Tuesday, December 11, 2012

The Montreal Massacre and the Murder of Najia Sediqi

December 6th marked 23 years after the Montreal Massacre, when a 25 year old male walked into a college classroom and stated, "I am here to fight against feminism. That is why I am here. You're all a bunch of feminists and I hate feminists." He then proceeded to murder 14 women with a semi-automatic gun before turning the gun on himself.

The massacre is now remembered as the National Day of Remembrance and Action on Violence Against Women. And if the murder of Kasandra Perkins' reminds us of how much work we have to do around violence against women and gun control, the Montreal Massacre reminds us of the price many women pay as they fight for their rights and try to live a life of equality. In Montreal, 14 women lost their lives because they chose to pursue a male-dominated engineering career. In Egypt, women who participate in their country's political revolution are often sexually assaulted and harassed. Only recently, 14 year old Malala Yousafazi was shot by the Taliban for trying to attend school. And yesterday, Najia Sediqi, the acting head of women's affairs in Afghanistan, was murdered on her way to work.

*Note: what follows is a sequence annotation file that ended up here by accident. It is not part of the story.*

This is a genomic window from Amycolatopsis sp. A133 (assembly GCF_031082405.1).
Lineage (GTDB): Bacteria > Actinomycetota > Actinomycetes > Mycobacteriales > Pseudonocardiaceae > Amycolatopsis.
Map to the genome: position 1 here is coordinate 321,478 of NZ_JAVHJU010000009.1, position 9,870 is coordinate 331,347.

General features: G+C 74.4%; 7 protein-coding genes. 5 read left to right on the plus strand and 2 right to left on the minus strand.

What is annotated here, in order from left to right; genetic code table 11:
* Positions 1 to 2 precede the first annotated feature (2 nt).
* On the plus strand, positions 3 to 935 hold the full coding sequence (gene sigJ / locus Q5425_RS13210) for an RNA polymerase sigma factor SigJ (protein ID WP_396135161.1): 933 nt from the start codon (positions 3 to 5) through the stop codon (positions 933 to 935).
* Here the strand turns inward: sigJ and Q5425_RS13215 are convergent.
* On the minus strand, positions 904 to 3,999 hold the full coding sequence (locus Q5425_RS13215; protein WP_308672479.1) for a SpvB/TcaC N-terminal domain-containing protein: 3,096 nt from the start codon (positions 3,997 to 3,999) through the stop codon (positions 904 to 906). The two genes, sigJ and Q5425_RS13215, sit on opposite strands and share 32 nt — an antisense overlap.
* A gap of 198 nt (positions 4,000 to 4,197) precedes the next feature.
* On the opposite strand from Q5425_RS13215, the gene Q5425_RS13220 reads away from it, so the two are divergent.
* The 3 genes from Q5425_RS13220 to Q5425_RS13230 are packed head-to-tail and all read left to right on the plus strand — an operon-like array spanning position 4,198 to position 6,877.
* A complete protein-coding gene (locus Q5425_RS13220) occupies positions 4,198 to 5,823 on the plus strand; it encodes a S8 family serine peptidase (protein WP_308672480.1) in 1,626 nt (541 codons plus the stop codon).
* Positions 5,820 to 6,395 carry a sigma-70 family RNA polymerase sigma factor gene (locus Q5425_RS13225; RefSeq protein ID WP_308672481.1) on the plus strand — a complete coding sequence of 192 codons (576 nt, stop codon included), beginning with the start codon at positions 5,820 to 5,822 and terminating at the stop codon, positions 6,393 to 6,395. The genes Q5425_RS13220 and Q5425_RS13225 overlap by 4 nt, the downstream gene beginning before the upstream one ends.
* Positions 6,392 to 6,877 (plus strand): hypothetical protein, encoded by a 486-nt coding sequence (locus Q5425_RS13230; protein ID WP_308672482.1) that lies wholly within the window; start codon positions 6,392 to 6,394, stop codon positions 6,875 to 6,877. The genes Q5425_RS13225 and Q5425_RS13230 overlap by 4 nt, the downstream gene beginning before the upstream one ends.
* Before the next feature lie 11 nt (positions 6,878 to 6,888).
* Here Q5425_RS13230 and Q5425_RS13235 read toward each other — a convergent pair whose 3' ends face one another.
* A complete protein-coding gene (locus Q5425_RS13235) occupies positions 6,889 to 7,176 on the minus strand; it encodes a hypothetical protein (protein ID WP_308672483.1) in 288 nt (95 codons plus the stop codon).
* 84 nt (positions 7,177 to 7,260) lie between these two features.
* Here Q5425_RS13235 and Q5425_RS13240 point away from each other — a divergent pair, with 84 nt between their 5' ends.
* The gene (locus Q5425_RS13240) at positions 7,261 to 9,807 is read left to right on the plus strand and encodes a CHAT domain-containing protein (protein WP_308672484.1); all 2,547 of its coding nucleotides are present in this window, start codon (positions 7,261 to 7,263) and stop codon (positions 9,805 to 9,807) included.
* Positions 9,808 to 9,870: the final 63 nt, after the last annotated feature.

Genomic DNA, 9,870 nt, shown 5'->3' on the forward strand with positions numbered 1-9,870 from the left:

Women experience violence and risk their lives for feminism every day. Young girls risk death for demanding the same education as their brothers. Women are murdered for trying to help establish a country that would allow women to flourish.

And while some think that the National Day of Remembrance and Action on Violence Against Women is outdated and that women should "stop insisting they were victims of deep-rooted cultural misogyny," we need holidays like it to remind the world that women do live in cultures permeated by deeply-rooted misogyny. We need holidays like it to remind us of the violence women face as they fight for their rights and the rights of their sisters around the world.

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